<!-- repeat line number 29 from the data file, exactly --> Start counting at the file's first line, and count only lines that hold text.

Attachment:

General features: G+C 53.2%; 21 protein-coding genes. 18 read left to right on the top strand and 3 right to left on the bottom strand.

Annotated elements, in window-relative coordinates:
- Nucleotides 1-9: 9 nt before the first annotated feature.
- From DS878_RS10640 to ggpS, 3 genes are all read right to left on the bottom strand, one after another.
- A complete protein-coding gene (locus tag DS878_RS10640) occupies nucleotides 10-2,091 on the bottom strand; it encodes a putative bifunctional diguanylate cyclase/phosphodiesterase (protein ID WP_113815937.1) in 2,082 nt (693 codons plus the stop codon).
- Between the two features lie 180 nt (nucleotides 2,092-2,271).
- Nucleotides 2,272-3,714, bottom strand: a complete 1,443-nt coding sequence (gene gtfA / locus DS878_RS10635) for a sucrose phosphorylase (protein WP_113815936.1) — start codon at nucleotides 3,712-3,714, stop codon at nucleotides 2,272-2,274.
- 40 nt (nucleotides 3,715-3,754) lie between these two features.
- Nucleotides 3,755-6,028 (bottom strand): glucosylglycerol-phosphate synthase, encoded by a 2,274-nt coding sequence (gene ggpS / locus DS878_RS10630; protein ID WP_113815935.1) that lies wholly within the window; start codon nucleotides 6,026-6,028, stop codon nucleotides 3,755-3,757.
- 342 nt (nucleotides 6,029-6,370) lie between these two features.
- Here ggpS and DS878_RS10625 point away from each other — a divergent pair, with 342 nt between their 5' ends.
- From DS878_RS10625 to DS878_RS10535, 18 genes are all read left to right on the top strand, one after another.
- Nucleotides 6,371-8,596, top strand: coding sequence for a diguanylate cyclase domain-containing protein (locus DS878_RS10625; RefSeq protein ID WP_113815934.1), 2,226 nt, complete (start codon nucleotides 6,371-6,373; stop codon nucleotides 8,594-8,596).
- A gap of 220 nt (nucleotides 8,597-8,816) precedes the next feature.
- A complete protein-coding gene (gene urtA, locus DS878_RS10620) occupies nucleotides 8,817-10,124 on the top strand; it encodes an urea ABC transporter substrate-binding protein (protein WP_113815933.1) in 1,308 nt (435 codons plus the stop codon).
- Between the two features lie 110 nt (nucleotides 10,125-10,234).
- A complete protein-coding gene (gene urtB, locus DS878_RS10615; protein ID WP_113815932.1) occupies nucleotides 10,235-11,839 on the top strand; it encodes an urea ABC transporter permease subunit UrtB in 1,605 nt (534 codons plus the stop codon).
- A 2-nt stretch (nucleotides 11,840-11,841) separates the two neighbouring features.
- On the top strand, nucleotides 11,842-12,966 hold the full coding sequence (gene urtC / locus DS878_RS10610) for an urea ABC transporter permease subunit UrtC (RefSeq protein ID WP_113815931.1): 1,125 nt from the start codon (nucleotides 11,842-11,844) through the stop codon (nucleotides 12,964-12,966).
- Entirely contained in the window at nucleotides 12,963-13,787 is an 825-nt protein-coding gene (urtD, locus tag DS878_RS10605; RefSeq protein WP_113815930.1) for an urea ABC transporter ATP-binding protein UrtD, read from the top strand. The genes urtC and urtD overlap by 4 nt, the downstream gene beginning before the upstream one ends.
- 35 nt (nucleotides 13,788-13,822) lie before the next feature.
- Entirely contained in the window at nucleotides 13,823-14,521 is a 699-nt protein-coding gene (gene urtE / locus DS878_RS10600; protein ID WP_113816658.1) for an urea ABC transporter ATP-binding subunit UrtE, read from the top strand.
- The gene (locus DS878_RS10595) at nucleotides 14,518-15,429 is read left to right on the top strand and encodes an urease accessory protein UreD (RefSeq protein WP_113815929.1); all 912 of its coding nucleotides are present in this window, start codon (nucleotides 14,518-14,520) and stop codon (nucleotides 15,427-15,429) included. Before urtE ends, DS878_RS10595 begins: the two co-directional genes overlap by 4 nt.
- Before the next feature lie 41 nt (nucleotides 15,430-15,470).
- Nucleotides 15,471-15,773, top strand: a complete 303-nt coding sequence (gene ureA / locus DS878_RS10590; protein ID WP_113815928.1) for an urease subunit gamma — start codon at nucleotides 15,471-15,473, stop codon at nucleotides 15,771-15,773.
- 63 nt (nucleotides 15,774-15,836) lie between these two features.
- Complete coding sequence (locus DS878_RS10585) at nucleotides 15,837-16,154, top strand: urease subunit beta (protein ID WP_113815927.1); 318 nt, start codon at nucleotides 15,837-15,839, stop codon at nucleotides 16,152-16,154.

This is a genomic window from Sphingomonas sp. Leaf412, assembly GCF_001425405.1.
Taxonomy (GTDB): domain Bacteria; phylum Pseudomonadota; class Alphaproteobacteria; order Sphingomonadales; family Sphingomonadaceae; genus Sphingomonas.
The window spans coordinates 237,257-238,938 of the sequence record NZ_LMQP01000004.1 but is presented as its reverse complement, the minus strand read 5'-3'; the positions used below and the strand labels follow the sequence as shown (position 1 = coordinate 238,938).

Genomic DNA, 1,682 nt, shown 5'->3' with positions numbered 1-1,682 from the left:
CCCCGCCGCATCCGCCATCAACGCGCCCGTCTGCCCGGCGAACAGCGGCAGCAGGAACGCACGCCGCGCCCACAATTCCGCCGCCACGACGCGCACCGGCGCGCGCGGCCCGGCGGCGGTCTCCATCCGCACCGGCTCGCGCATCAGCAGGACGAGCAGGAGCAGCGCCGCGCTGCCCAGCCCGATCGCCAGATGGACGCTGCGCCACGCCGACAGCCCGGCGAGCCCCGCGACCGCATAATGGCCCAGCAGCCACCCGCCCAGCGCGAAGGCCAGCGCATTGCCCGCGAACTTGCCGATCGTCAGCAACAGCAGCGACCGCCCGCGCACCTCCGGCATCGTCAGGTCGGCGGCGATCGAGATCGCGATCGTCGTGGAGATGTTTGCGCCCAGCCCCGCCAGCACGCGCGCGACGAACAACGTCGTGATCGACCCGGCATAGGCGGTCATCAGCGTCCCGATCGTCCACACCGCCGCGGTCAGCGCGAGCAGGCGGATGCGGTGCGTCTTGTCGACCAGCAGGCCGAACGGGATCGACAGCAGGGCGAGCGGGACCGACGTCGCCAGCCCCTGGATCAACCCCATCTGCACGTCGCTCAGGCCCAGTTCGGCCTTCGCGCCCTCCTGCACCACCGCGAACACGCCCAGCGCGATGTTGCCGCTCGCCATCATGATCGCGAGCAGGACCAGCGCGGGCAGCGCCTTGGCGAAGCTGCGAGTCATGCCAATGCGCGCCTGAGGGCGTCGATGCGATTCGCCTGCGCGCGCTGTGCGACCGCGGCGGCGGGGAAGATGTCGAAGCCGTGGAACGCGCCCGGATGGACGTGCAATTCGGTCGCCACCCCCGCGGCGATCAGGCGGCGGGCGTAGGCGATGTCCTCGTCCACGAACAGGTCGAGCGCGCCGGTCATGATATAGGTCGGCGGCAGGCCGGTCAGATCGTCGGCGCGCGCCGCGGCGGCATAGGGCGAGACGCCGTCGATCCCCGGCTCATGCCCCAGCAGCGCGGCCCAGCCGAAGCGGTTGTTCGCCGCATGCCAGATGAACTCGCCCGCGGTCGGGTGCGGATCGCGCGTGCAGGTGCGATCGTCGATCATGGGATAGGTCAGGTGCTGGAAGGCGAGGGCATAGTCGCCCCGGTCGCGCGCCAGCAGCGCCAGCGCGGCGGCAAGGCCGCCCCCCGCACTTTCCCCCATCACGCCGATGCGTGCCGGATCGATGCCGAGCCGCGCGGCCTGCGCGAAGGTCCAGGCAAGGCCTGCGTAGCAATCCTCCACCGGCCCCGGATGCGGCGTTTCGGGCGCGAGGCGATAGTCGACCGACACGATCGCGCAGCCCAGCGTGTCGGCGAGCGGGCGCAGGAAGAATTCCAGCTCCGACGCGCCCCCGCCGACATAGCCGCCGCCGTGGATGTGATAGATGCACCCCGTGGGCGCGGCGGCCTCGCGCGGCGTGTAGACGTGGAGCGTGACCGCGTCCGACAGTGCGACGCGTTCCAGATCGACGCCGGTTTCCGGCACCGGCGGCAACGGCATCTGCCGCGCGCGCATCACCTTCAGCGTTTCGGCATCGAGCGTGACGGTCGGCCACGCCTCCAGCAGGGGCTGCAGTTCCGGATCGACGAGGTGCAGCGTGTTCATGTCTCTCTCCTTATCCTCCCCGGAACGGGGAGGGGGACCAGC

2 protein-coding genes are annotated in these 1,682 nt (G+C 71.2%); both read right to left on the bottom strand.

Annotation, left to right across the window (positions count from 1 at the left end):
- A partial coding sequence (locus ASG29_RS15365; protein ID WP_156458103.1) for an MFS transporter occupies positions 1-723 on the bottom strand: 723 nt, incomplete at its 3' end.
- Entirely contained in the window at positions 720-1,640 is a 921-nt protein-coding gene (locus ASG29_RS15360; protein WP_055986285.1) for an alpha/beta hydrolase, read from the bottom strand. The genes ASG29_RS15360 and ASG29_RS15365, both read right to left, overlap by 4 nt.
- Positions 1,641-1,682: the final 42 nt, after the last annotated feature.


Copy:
Taxonomy (GTDB): domain Bacteria; phylum Pseudomonadota; class Alphaproteobacteria; order Sphingomonadales; family Sphingomonadaceae; genus Sphingomonas.